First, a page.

Uninterrupted routine seismological data processing by a decentralised group of trained individuals.


Seismic data from more than 90 mines in 19 countries continuously stream into the IMS offices. A team of 80 data processors process approximately 30 000 seismic events 24 hours a day, 365 days a year. Results are returned to the mine typically within minutes of the event being recorded on the mine. The aim is to have all data processed and back to the mine within one hour of it being recorded. Large events receive the highest priority.

The processors are assisted in their tasks by travel-time plots and per-event Wadati plots. These check consistency of picks by checking on unusual source parameters popping up as messages on the screen to aid the processors while processing.


Ideally, as many events should be classified and/or processed by algorithms, to ensure consistency, quick turnaround time and savings in cost. IMS has developed a wide-ranging suite of such methods, which may have varying degrees of success, depending on the particulars of the data set it is applied to.

Figure 1: Envelope of P-wave arrival time in presence of noise

Figure 2: Envelopes of likely P- and S-wave arrivals

IMS employs various methods, including digital signal processing, machine learning (both supervised and unsupervised) from extracted features, statistical models and many more to solve classification problems (rejecting events, marking as blasts, orepass noise) or arrival detection problems (phase picking, phase refinement). While routine processing by our team or advanced processing by our seismologists for forensic cases is always available, we will gladly investigate specific datasets and customise a processing protocol for them to suit our customer requirements, in order to save costs and make results available more quickly.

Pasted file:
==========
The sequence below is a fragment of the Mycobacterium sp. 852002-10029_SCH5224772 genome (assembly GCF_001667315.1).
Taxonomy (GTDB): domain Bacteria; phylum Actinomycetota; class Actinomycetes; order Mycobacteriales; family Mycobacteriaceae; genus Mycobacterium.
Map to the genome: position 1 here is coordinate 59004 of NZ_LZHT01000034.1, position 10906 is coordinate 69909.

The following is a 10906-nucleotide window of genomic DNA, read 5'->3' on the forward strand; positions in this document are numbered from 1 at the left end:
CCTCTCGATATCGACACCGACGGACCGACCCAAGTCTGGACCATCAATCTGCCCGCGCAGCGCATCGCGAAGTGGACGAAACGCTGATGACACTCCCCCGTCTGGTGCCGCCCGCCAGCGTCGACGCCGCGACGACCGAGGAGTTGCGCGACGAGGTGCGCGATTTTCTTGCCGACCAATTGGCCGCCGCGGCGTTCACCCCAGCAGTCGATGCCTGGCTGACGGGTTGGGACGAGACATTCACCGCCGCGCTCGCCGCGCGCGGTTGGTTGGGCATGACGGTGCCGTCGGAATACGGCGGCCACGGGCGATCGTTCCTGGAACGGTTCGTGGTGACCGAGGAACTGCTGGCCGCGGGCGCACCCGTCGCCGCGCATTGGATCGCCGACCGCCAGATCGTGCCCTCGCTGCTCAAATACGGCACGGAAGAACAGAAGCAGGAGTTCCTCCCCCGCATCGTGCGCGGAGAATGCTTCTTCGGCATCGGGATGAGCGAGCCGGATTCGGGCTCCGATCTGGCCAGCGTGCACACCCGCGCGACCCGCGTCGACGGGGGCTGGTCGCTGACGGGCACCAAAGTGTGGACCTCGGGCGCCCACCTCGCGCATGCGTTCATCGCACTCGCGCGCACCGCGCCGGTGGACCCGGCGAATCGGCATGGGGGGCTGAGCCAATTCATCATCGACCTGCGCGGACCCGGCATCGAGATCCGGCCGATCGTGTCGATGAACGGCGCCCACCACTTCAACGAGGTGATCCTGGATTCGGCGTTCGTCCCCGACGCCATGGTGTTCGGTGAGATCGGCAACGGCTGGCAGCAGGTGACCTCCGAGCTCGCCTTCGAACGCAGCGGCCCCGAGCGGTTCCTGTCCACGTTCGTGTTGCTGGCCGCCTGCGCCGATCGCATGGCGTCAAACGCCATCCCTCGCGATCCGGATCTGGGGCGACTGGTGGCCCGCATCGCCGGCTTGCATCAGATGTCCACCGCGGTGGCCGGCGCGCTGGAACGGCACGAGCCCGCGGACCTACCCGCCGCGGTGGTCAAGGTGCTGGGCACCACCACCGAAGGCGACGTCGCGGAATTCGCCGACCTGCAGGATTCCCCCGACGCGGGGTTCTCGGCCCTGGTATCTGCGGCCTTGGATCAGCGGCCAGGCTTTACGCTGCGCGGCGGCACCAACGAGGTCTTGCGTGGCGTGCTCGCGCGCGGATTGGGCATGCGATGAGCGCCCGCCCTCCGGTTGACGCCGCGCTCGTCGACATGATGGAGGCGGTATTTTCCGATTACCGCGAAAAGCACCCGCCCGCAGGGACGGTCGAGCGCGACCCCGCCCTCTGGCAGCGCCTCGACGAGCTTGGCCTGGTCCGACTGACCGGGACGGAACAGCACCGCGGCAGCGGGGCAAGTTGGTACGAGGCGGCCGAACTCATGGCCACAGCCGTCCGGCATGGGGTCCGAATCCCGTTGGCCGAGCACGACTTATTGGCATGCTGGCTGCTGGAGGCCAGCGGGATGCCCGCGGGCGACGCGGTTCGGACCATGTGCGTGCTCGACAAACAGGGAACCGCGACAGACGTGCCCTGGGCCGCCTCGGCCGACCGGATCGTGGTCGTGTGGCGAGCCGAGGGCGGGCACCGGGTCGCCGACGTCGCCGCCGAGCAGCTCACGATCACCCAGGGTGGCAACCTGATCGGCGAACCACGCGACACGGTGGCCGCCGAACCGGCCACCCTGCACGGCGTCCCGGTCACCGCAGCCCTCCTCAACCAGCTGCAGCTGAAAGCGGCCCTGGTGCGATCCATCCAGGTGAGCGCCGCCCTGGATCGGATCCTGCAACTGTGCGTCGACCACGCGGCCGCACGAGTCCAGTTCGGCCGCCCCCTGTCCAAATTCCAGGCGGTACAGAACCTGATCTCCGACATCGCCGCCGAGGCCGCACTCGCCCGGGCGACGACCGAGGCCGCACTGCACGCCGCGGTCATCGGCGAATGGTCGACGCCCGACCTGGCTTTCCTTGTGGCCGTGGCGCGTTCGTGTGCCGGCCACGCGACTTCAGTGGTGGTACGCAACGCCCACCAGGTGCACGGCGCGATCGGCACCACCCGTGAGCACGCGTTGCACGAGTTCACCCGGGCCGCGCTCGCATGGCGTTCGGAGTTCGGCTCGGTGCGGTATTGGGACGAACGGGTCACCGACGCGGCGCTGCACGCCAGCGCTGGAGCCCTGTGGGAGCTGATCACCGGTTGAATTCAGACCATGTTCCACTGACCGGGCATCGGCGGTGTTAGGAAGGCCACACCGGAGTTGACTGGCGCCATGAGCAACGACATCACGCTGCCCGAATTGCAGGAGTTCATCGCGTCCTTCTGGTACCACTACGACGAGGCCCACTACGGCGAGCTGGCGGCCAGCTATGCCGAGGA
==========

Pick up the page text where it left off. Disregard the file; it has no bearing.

Figure 3: U-matrix for self-organising map (constructed via unsupervised machine learning) that performs automatic event classification


Quality control of the seismic data is performed every working day on 10% of data. The events are selected for per-processor sessions. Large events and events that triggered the processor-assist automatic pop-ups are given preference. A random selection of rejected and accepted events fills the rest of the quality-controlled selection. These events are sent to a group of experienced processors for quality control. If such a selection of events fails, the whole batch of data that was processed by that processor is queued for reprocessing, and another quality control is selected once the data is reprocessed. This processed data is then used in the routine reporting and notifications sent out to customers.